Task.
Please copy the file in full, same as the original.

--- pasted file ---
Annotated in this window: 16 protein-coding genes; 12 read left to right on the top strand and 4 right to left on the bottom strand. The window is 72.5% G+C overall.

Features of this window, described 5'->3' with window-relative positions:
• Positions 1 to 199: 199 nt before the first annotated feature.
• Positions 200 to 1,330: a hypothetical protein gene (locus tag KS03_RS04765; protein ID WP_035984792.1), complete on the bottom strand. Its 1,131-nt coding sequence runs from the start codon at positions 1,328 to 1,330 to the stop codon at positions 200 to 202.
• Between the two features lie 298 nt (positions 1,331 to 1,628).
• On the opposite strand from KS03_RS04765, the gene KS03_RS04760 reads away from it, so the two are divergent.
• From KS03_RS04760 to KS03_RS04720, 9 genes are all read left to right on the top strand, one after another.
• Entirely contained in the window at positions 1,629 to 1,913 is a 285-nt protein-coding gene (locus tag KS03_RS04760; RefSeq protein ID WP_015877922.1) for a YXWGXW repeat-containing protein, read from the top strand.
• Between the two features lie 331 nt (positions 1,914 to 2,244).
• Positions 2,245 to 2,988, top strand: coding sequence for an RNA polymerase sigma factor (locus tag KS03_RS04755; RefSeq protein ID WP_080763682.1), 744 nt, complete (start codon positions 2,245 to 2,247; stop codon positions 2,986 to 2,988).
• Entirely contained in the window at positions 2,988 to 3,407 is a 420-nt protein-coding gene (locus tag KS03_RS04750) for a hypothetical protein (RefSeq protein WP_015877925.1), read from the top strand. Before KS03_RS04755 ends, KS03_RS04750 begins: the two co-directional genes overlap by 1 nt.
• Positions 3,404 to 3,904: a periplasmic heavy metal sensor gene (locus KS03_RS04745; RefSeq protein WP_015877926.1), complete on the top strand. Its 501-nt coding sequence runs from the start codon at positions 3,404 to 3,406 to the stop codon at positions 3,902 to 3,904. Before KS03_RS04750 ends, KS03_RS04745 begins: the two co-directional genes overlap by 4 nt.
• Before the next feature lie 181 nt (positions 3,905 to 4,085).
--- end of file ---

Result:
Annotated in this window: 16 protein-coding genes; 12 read left to right on the top strand and 4 right to left on the bottom strand. The window is 72.5% G+C overall.

Features of this window, described 5'->3' with window-relative positions:
• Positions 1 to 199: 199 nt before the first annotated feature.
• Positions 200 to 1,330: a hypothetical protein gene (locus tag KS03_RS04765; protein ID WP_035984792.1), complete on the bottom strand. Its 1,131-nt coding sequence runs from the start codon at positions 1,328 to 1,330 to the stop codon at positions 200 to 202.
• Between the two features lie 298 nt (positions 1,331 to 1,628).
• On the opposite strand from KS03_RS04765, the gene KS03_RS04760 reads away from it, so the two are divergent.
• From KS03_RS04760 to KS03_RS04720, 9 genes are all read left to right on the top strand, one after another.
• Entirely contained in the window at positions 1,629 to 1,913 is a 285-nt protein-coding gene (locus tag KS03_RS04760; RefSeq protein ID WP_015877922.1) for a YXWGXW repeat-containing protein, read from the top strand.
• Between the two features lie 331 nt (positions 1,914 to 2,244).
• Positions 2,245 to 2,988, top strand: coding sequence for an RNA polymerase sigma factor (locus tag KS03_RS04755; RefSeq protein ID WP_080763682.1), 744 nt, complete (start codon positions 2,245 to 2,247; stop codon positions 2,986 to 2,988).
• Entirely contained in the window at positions 2,988 to 3,407 is a 420-nt protein-coding gene (locus tag KS03_RS04750) for a hypothetical protein (RefSeq protein WP_015877925.1), read from the top strand. Before KS03_RS04755 ends, KS03_RS04750 begins: the two co-directional genes overlap by 1 nt.
• Positions 3,404 to 3,904: a periplasmic heavy metal sensor gene (locus KS03_RS04745; RefSeq protein WP_015877926.1), complete on the top strand. Its 501-nt coding sequence runs from the start codon at positions 3,404 to 3,406 to the stop codon at positions 3,902 to 3,904. Before KS03_RS04750 ends, KS03_RS04745 begins: the two co-directional genes overlap by 4 nt.
• Before the next feature lie 181 nt (positions 3,905 to 4,085).